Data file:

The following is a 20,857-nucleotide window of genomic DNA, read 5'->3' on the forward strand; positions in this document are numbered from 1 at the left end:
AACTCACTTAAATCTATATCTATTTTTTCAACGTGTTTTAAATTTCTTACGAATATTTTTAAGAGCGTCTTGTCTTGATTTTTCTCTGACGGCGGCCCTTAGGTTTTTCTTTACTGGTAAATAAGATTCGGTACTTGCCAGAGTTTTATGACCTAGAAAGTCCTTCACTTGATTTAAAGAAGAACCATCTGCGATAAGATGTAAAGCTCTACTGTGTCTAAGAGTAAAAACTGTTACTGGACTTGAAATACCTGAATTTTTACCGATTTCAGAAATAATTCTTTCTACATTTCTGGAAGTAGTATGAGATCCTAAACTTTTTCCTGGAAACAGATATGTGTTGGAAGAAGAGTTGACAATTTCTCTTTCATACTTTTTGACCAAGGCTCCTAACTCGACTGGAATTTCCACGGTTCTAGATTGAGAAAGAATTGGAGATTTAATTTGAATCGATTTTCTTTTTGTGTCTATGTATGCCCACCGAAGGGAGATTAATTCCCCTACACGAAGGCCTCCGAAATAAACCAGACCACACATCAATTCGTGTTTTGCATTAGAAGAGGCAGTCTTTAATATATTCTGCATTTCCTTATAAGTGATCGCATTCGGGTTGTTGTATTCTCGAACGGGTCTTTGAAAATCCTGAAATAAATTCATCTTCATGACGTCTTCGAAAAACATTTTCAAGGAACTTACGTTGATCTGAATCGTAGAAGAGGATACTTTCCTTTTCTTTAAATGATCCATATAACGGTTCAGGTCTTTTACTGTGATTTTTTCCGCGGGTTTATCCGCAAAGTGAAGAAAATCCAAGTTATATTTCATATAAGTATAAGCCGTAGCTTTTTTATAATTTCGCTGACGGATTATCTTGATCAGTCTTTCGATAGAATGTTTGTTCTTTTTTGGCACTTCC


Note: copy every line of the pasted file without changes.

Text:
The following is a 20,857-nucleotide window of genomic DNA, read 5'->3' on the forward strand; positions in this document are numbered from 1 at the left end:
AACTCACTTAAATCTATATCTATTTTTTCAACGTGTTTTAAATTTCTTACGAATATTTTTAAGAGCGTCTTGTCTTGATTTTTCTCTGACGGCGGCCCTTAGGTTTTTCTTTACTGGTAAATAAGATTCGGTACTTGCCAGAGTTTTATGACCTAGAAAGTCCTTCACTTGATTTAAAGAAGAACCATCTGCGATAAGATGTAAAGCTCTACTGTGTCTAAGAGTAAAAACTGTTACTGGACTTGAAATACCTGAATTTTTACCGATTTCAGAAATAATTCTTTCTACATTTCTGGAAGTAGTATGAGATCCTAAACTTTTTCCTGGAAACAGATATGTGTTGGAAGAAGAGTTGACAATTTCTCTTTCATACTTTTTGACCAAGGCTCCTAACTCGACTGGAATTTCCACGGTTCTAGATTGAGAAAGAATTGGAGATTTAATTTGAATCGATTTTCTTTTTGTGTCTATGTATGCCCACCGAAGGGAGATTAATTCCCCTACACGAAGGCCTCCGAAATAAACCAGACCACACATCAATTCGTGTTTTGCATTAGAAGAGGCAGTCTTTAATATATTCTGCATTTCCTTATAAGTGATCGCATTCGGGTTGTTGTATTCTCGAACGGGTCTTTGAAAATCCTGAAATAAATTCATCTTCATGACGTCTTCGAAAAACATTTTCAAGGAACTTACGTTGATCTGAATCGTAGAAGAGGATACTTTCCTTTTCTTTAAATGATCCATATAACGGTTCAGGTCTTTTACTGTGATTTTTTCCGCGGGTTTATCCGCAAAGTGAAGAAAATCCAAGTTATATTTCATATAAGTATAAGCCGTAGCTTTTTTATAATTTCGCTGACGGATTATCTTGATCAGTCTTTCGATAGAATGTTTGTTCTTTTTTGGCACTTCC